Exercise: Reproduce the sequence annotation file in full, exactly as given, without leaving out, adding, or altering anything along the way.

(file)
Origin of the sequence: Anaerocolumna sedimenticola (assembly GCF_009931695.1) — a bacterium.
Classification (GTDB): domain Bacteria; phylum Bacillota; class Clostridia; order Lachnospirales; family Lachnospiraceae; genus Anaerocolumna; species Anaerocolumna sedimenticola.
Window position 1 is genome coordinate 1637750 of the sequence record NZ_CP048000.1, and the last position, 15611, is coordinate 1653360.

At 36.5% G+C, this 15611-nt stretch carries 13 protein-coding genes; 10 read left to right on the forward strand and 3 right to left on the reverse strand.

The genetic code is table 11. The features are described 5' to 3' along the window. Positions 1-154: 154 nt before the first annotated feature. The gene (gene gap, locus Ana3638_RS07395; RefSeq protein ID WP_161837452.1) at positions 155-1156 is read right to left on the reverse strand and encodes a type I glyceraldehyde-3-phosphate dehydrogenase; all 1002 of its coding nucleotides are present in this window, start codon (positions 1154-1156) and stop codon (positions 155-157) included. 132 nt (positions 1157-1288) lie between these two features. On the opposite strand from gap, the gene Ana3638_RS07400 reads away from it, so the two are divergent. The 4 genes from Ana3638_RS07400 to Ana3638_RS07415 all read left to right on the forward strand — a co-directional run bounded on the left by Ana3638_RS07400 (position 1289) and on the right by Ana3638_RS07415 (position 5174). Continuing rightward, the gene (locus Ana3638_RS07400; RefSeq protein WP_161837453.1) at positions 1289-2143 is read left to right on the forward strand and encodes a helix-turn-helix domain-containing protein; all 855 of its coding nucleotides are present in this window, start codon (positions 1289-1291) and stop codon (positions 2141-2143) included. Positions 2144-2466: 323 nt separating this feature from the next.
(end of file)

Origin of the sequence: Anaerocolumna sedimenticola (assembly GCF_009931695.1) — a bacterium.
Classification (GTDB): domain Bacteria; phylum Bacillota; class Clostridia; order Lachnospirales; family Lachnospiraceae; genus Anaerocolumna; species Anaerocolumna sedimenticola.
Window position 1 is genome coordinate 1637750 of the sequence record NZ_CP048000.1, and the last position, 15611, is coordinate 1653360.

At 36.5% G+C, this 15611-nt stretch carries 13 protein-coding genes; 10 read left to right on the forward strand and 3 right to left on the reverse strand.

The genetic code is table 11. The features are described 5' to 3' along the window. Positions 1-154: 154 nt before the first annotated feature. The gene (gene gap, locus Ana3638_RS07395; RefSeq protein ID WP_161837452.1) at positions 155-1156 is read right to left on the reverse strand and encodes a type I glyceraldehyde-3-phosphate dehydrogenase; all 1002 of its coding nucleotides are present in this window, start codon (positions 1154-1156) and stop codon (positions 155-157) included. 132 nt (positions 1157-1288) lie between these two features. On the opposite strand from gap, the gene Ana3638_RS07400 reads away from it, so the two are divergent. The 4 genes from Ana3638_RS07400 to Ana3638_RS07415 all read left to right on the forward strand — a co-directional run bounded on the left by Ana3638_RS07400 (position 1289) and on the right by Ana3638_RS07415 (position 5174). Continuing rightward, the gene (locus Ana3638_RS07400; RefSeq protein WP_161837453.1) at positions 1289-2143 is read left to right on the forward strand and encodes a helix-turn-helix domain-containing protein; all 855 of its coding nucleotides are present in this window, start codon (positions 1289-1291) and stop codon (positions 2141-2143) included. Positions 2144-2466: 323 nt separating this feature from the next.